William J. Ball was born in Bristol on 1st January 1915, the first of three sons born to Sydney and Nellie Ball. At the end of the First World War the depression was in full swing, jobs were hard to find and the Ball family faced an uncertain future. Sydney, who had a variety of jobs throughout his life (including factory work and a job in a nearby tannery), was frequently out of work. He supplemented his income by earning money as an odd-job man and, as a keen banjoist, gave lessons on the banjo and acted as a part time agent for the Clifford Essex Music Company selling sheet music, strings and the occasional instrument.

Family Group 1926 - William far right

Birthplace - 58 Marling Road, St. George, Bristol.

Nellie and Sidney Ball - promenading in high style along the sea front at Weston Super Mare. Bill had a great affection for Weston, the nearest seaside resort to Bristol. In the later years of his life we often sat on the promenade or the pier, eating ice-creams.

William, Harold and Len 1926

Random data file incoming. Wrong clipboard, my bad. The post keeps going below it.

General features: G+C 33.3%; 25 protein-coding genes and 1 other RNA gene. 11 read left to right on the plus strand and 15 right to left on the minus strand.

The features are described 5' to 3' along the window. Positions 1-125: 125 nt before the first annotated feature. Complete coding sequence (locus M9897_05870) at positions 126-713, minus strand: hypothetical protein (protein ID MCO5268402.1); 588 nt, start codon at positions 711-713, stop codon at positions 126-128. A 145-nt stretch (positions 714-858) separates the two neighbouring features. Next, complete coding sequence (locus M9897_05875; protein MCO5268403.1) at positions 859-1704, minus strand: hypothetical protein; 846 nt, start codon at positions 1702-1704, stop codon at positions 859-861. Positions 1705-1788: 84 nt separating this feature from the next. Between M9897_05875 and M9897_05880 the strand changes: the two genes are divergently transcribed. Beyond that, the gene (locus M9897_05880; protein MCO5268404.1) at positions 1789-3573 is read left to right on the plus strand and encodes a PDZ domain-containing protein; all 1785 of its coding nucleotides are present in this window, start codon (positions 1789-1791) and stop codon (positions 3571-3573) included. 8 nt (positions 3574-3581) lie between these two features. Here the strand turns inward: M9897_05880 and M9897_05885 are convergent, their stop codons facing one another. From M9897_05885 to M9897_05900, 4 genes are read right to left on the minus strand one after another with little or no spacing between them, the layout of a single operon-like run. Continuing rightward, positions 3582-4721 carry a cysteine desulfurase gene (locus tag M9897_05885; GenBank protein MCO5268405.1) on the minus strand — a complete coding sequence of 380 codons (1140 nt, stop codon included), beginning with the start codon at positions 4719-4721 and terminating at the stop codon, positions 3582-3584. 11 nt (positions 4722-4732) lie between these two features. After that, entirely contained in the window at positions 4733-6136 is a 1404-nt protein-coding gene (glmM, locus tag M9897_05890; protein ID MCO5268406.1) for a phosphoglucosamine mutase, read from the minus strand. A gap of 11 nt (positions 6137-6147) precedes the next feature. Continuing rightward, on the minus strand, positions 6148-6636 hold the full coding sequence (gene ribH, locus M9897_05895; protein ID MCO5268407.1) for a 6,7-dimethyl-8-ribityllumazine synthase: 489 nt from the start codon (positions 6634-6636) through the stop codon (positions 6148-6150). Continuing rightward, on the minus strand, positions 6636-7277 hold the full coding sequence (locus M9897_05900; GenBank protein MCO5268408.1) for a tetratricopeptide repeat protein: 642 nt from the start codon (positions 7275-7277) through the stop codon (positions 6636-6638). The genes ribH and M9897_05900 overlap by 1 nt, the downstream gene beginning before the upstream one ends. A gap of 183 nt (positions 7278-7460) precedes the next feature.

Joe Morley’s Banjo Tutor which Bill absorbed in his early years as a student of the banjo.

Alone among the three brothers, William inherited his fathers love of music (his brother Len played the ukelele for a while), initially devoting his attentions to the old piano in the parlour. He showed such promise that, despite their meager income, his parents paid for piano tuition at “nine pence” per session. The lessons were to continue for only nine months and were halted when his father was made redundant due to ill health. It wasn’t until after the war that Bill was to take up the study of the piano again.

As a substitute for the piano lessons he loved Bill was taught the banjo from the age of eleven by his father. He was a keen pupil, devouring whatever music he could find and working his way through “Joe Morley’s Banjo Tutor” and Emile Grimshaw’s “The Banjo And How To Play It”. It wasn’t long before he was sufficiently proficient to accompany his father on the banjo and piano at local concerts and dinners .

Sydney Walter Ball - 1930. Odd job man and part time agent for Clifford Essex, he taught his son to play the banjo in the ‘Morley’ style. Emile Grimshaws ‘Return of the Regiment’ and Joe Morleys ‘Apple Blossoms’ were among his favourite pieces.
He preferred the zither banjo which he played with his nails and is seen here with a Barnes and Mullins banjo reduced from 45gns to £26. The money for this major investment had to be borrowed


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